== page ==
For five years we have driven past Org-de-Rac, and wondered, what does that mean? Organic from the shelf – explains the owner.
|Org de Rac - organic wine estate|
www.bwi.co.za Biodiversity in Wine Initiative grew out of the fact that our vineyards are often laid out where fynbos used to grow. Conserving endangered plants and animals and producing wine sustainably. Org de Rac is planting trees, returning game animals, and rehabilitating the farm land.
|Formal rose garden, mulched with straw from those distant wheat fields|
We came with the Garden Club. The landscaper at Org de Rac is Corne Pretorius from the Nursery in Riebeeck West. First they sold the palms to a golf course, so they could buy cycads. Then they removed lots of lawn. Gathered the roses into a huge formal garden. A wheel in four quadrants, with a rim of lavender. Lavender and rosemary planted in fields to harvest the organic oils.
Indigenous, with 5% exotic. A few palms were kept for history. Which trees used to grow here? Why is there a lonely oak or date palm as you travel across our countryside? The farmers coming thru with their cattle, would plant a date pit and an acorn. From far away the next farmer could see – Here Be Water! Jan van Riebeeck found forest at Swellendam, larger than the surviving indigenous remnant at Knysna. And at Piketberg too, there WAS forest.
The dream is that one day, this house will stand in a forest again. Wild plum Harpephyllum, milkwood, white stinkwood, white pear, pompom tree - Dais, wild olive, assegaaibos, waterberry Syzygium, Rhus/Searsia. And one for our own garden Wish List – forest elder Nuxia – supports caterpillars for the Cape Robins, when they have chicks to feed. The Gardener put in about three thousand trees. Summer, December-January-February in the Swartland, is brutal for a young tree that has not yet made its own shade and microclimate. So the Farmer still has about two thousand trees living around the house and along the valleys – where once were trees.
|Modern house with traditional Cape Dutch gable|
|In the distance Piketberg, from which our neighbouring town gets its name|
Up front the Nuxia I want
GREED, Greed and ignorance says the fynbos and renosterveld are hot, no shade, no trees, so they plant alien trees, and whine when nature conservation removes invasive aliens. How wonderful to see a farmer with the courage of his organic and biodiversity convictions going against the flow, and putting something back!
|A drift of Dietes|
And how comfortable to hear someone else singing my garden tune! Don’t dig, or hoe, or till. Leave the soil in peace. Mulch mulch mulch. Newspaper and/or straw. Beware of the glare off fresh straw in high summer intensifying the heat for young plants, which do not yet cast their own shade. Smother kikuyu (that is highly invasive lawn …) with newspaper and straw. No Roundup. Pull weeds by hand. Rain gardening on a grand/farm scale. Dry river bed and a holding pond for the winter when the heavens open. Lined with plastic, then packed with a layer of stones, so children, and dogs (and wildlife) can get out again.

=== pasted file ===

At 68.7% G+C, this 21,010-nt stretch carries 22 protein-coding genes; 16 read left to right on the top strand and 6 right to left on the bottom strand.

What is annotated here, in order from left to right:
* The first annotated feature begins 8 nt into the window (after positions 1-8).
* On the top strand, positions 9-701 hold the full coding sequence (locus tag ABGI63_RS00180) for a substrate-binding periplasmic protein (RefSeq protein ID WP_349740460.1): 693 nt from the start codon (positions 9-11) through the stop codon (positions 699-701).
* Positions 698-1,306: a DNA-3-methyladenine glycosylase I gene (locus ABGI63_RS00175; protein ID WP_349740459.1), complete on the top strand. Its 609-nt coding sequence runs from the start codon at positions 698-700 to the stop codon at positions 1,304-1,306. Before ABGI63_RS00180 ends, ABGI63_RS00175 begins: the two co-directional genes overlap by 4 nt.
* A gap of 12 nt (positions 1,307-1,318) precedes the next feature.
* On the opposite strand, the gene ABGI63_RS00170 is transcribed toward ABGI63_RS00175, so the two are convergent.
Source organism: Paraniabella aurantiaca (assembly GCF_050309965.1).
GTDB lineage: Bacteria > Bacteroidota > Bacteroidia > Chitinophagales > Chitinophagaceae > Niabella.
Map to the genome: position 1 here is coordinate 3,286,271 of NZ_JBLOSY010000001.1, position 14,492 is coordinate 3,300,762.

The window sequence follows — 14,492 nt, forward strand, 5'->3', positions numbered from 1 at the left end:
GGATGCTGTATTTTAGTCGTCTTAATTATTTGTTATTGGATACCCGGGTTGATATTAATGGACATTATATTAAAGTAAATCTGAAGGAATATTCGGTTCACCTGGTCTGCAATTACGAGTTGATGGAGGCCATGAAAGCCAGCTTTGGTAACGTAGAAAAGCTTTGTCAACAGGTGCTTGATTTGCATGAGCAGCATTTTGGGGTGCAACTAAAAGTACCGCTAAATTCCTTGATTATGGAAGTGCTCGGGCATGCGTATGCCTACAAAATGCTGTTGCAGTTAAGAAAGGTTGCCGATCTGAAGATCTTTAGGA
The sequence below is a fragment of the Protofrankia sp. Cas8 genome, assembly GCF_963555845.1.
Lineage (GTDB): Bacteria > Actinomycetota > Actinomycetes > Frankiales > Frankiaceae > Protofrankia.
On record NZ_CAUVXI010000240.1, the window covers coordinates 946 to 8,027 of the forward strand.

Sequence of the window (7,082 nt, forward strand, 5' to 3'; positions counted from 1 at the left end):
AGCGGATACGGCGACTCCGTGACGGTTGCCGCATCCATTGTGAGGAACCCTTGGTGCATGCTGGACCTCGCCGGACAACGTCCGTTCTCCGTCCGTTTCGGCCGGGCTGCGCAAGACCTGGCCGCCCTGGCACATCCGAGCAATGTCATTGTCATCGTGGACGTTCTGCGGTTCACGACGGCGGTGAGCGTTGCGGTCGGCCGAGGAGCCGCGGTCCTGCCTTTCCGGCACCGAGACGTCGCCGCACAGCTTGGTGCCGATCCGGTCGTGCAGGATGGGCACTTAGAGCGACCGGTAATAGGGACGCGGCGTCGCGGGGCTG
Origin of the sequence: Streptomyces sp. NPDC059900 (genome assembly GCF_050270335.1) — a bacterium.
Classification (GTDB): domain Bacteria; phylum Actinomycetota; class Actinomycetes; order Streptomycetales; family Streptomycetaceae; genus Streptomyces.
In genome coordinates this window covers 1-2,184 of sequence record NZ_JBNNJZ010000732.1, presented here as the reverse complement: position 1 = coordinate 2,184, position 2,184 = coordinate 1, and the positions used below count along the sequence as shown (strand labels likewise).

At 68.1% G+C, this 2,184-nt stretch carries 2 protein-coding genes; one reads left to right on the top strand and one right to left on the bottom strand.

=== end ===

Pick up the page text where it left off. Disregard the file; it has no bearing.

|Dry river bed down to mid-distance holding pond|
Cycad fronds and the COLOUR is succulent vygies
But I also learnt – lavender. You know how we wail, I pruned my lavender and now it is vrek dead! Grey leaves don’t have much chlorophyll (you can see that …) so plants need all the leaves they have got. Prune half the bush, wait three weeks, then do the other half. If you have a hedge of lavender, cut the top, 3 weeks, then the first side, 3 weeks, finally the last side.
And I learnt to wait five years before you prune trees. Let the tree show you what it is going to look like. It is a baby. It NEEDS all its branches and leaves to grow, big and strong.
The earthworms. Red wrigglers come from Europe. One generation might survive in the ground here, then they are dead. Eggs will die. Different species which cannot interbreed with our wild worms. Got an old bathtub? Ideal for a worm farm, and to capture the verjuice! Compost is the worm casts. Verjuice just one teaspoon per grape vine every six months. The earthworms, like oysters with pearls, encapsulate the toxins in the soil so they are no longer water-soluble, not available to the plant’s roots.
|The earthworms who work for ...|
|... the vineyards of Org de Rac on the N7 from Cape Town to Piketberg|
Wine in stainless steel casks. To get that woody undertone. A mat of wooden strips. Or a ‘tea-bag’ filled with oak chips. I don’t drink wine, but I am amused to see a Google search – where can I buy Goats-Do-Roam-wine in Dallas? – coming back to my Fairview post!
Pictures and words by Diana of Elephant's Eye